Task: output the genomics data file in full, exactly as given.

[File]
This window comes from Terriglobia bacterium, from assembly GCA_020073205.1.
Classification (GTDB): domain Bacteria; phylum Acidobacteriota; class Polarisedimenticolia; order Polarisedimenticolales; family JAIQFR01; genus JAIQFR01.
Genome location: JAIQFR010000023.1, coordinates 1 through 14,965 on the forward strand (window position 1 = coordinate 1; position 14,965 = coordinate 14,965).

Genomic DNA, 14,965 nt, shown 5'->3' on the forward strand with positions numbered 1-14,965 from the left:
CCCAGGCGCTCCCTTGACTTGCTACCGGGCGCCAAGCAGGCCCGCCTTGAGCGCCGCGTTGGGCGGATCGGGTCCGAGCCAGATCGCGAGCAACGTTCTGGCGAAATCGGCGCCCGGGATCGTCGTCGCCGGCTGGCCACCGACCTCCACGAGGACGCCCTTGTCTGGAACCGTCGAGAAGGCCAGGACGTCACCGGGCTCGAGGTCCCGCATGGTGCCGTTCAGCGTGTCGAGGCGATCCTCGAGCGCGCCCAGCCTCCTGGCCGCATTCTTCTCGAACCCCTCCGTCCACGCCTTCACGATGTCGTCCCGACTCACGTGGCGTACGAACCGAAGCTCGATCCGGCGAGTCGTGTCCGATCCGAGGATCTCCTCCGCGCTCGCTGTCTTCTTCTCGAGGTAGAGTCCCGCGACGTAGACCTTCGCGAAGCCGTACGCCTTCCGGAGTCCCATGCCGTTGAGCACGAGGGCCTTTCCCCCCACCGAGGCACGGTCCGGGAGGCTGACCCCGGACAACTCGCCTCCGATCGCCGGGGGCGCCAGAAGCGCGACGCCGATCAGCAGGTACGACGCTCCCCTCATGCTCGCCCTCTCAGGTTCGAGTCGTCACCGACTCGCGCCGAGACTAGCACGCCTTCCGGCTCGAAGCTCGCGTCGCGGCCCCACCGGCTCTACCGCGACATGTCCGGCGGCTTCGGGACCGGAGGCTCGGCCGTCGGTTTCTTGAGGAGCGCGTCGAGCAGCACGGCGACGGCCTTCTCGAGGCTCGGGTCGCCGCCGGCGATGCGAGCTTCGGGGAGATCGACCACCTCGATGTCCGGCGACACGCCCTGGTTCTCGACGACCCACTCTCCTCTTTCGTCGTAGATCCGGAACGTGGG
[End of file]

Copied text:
This window comes from Terriglobia bacterium, from assembly GCA_020073205.1.
Classification (GTDB): domain Bacteria; phylum Acidobacteriota; class Polarisedimenticolia; order Polarisedimenticolales; family JAIQFR01; genus JAIQFR01.
Genome location: JAIQFR010000023.1, coordinates 1 through 14,965 on the forward strand (window position 1 = coordinate 1; position 14,965 = coordinate 14,965).

Genomic DNA, 14,965 nt, shown 5'->3' on the forward strand with positions numbered 1-14,965 from the left:
CCCAGGCGCTCCCTTGACTTGCTACCGGGCGCCAAGCAGGCCCGCCTTGAGCGCCGCGTTGGGCGGATCGGGTCCGAGCCAGATCGCGAGCAACGTTCTGGCGAAATCGGCGCCCGGGATCGTCGTCGCCGGCTGGCCACCGACCTCCACGAGGACGCCCTTGTCTGGAACCGTCGAGAAGGCCAGGACGTCACCGGGCTCGAGGTCCCGCATGGTGCCGTTCAGCGTGTCGAGGCGATCCTCGAGCGCGCCCAGCCTCCTGGCCGCATTCTTCTCGAACCCCTCCGTCCACGCCTTCACGATGTCGTCCCGACTCACGTGGCGTACGAACCGAAGCTCGATCCGGCGAGTCGTGTCCGATCCGAGGATCTCCTCCGCGCTCGCTGTCTTCTTCTCGAGGTAGAGTCCCGCGACGTAGACCTTCGCGAAGCCGTACGCCTTCCGGAGTCCCATGCCGTTGAGCACGAGGGCCTTTCCCCCCACCGAGGCACGGTCCGGGAGGCTGACCCCGGACAACTCGCCTCCGATCGCCGGGGGCGCCAGAAGCGCGACGCCGATCAGCAGGTACGACGCTCCCCTCATGCTCGCCCTCTCAGGTTCGAGTCGTCACCGACTCGCGCCGAGACTAGCACGCCTTCCGGCTCGAAGCTCGCGTCGCGGCCCCACCGGCTCTACCGCGACATGTCCGGCGGCTTCGGGACCGGAGGCTCGGCCGTCGGTTTCTTGAGGAGCGCGTCGAGCAGCACGGCGACGGCCTTCTCGAGGCTCGGGTCGCCGCCGGCGATGCGAGCTTCGGGGAGATCGACCACCTCGATGTCCGGCGACACGCCCTGGTTCTCGACGACCCACTCTCCTCTTTCGTCGTAGATCCGGAACGTGGG